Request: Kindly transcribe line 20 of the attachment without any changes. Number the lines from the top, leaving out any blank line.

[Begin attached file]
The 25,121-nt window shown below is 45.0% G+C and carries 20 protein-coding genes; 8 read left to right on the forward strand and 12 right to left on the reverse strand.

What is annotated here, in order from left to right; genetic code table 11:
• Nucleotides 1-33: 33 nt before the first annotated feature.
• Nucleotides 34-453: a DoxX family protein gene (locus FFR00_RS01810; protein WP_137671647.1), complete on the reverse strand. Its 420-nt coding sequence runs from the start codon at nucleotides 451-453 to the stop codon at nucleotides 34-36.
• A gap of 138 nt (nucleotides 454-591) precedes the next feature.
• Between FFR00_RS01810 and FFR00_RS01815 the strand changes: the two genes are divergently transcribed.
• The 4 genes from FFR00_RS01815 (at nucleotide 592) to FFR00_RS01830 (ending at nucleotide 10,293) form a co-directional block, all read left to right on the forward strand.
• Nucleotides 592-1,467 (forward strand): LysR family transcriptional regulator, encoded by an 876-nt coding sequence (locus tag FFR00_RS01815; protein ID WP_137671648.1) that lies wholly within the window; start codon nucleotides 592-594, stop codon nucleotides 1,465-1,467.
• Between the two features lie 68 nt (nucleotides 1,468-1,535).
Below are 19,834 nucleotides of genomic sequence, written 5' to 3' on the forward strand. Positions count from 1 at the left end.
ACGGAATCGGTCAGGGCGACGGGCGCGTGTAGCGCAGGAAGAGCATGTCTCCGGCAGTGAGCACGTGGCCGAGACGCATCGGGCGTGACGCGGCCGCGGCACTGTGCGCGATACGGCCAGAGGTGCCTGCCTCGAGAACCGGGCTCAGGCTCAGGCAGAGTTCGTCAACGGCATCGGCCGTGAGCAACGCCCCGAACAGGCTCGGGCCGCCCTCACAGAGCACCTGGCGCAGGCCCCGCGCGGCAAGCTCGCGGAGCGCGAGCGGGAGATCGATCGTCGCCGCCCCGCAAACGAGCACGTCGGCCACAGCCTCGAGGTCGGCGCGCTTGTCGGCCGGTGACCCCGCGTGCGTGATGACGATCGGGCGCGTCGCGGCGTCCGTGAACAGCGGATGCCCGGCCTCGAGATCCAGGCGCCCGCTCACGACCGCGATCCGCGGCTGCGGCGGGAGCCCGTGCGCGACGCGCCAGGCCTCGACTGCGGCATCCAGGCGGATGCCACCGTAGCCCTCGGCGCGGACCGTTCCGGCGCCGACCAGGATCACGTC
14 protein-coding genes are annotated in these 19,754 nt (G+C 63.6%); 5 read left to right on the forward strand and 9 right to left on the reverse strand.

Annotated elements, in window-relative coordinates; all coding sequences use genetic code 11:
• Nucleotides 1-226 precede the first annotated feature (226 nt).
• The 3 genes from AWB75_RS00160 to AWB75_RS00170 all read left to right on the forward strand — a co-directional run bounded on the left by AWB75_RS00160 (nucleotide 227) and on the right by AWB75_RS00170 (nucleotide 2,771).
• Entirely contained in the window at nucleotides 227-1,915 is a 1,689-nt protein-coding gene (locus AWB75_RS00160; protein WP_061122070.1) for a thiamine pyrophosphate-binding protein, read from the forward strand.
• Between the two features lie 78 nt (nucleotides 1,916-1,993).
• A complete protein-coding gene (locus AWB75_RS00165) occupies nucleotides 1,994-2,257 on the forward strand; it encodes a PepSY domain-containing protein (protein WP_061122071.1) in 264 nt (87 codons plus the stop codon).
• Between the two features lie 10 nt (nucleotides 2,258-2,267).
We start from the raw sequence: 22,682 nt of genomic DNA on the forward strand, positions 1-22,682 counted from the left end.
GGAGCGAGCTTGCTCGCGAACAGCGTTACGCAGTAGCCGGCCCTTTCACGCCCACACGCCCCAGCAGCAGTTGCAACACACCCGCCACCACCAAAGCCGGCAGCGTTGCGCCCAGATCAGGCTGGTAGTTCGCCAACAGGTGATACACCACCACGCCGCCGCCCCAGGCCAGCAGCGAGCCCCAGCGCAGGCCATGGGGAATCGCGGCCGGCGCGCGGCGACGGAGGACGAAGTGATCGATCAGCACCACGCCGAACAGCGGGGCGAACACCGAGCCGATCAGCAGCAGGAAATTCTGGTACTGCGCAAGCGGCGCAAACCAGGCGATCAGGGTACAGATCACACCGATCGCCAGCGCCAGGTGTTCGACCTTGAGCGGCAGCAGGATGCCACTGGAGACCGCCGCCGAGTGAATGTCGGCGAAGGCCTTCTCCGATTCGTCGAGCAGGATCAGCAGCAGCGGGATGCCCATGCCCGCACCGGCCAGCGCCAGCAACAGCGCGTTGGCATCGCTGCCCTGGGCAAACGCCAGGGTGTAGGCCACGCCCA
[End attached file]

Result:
We start from the raw sequence: 22,682 nt of genomic DNA on the forward strand, positions 1-22,682 counted from the left end.